The Nebraska Farm Bureau Board of Directors have set the organization’s public policy priorities for 2020. Each year the Board identifies priorities to guide the organization in its efforts to support Nebraska’s farm and ranch families.
“There are many issues that impact our farms and ranches. It’s no secret that when agriculture does well, our rural communities thrive, and our entire state benefits. To that end, it’s imperative we focus on the areas where we can do the most good in helping our members be successful,” said Steve Nelson, Nebraska Farm Bureau president. “At the end of the day, every policy issue we work on is connected in some way to helping our members keep their operations viable in a world where weather, markets, technology, and other economic forces are constantly changing.”
Nebraska Farm Bureau’s state policy priority list for 2020 includes:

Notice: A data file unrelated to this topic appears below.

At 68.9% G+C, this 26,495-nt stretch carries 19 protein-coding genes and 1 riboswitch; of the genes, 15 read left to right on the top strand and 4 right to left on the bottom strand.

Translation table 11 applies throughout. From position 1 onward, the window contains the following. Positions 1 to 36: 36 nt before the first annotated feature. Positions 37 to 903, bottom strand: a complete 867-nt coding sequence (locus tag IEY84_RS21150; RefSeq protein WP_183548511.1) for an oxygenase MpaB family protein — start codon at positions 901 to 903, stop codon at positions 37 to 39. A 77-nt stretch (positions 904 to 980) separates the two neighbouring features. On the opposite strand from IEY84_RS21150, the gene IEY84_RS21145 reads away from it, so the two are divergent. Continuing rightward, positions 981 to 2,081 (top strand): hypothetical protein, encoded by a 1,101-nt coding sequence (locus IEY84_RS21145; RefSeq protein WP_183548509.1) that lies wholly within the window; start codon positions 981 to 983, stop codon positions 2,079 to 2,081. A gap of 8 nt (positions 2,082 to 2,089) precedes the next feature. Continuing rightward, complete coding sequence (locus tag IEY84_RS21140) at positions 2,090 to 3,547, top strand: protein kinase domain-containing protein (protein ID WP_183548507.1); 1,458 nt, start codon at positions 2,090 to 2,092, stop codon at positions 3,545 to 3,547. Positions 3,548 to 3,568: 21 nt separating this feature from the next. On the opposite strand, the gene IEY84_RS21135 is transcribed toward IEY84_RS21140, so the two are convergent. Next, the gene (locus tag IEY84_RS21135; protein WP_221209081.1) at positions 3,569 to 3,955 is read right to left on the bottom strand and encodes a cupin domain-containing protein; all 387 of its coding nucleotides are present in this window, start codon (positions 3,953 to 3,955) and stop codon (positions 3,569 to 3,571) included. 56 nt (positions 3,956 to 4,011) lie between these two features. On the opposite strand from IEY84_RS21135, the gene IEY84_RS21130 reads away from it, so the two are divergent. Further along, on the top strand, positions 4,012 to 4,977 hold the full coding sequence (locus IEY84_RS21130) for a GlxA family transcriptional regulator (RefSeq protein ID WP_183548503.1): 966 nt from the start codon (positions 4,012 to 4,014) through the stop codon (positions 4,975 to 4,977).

- Reducing Nebraska’s overreliance on property taxes and seeking a more balanced system to fund education.
- Growing Nebraska’s livestock sector and value-added agriculture.
- Expanding farm and ranch access to high quality broadband service statewide.
- Proactive engagement on both state water quality and quantity issues.
- Making sure regulations are workable for Nebraska farms and ranches.
Nebraska Farm Bureau’s national policy priority list for 2020 includes:
- Continuing to promote and work to expand international markets for Nebraska agricultural products.
- Ensuring federal regulations and federal programs work for farm and ranch families including:
- Appropriate allocation of federal assistance to expand broadband access in rural areas;
- Protecting farmers’ access to modern farming technology, veterinary medications, and crop protection tools;
- Proper implementation of renewable energy mandates;
- Monitoring conservation compliance implementation and appeals process;
- Defending animal agriculture production and supporting policies to enhance profitability.
- Ensuring farmers and ranchers can meet their labor/workforce needs.
“Our mission is to enrich the lives of Nebraska’s farm and ranch families and by working in these areas we can help create opportunities for our members to prosper,” said Nelson.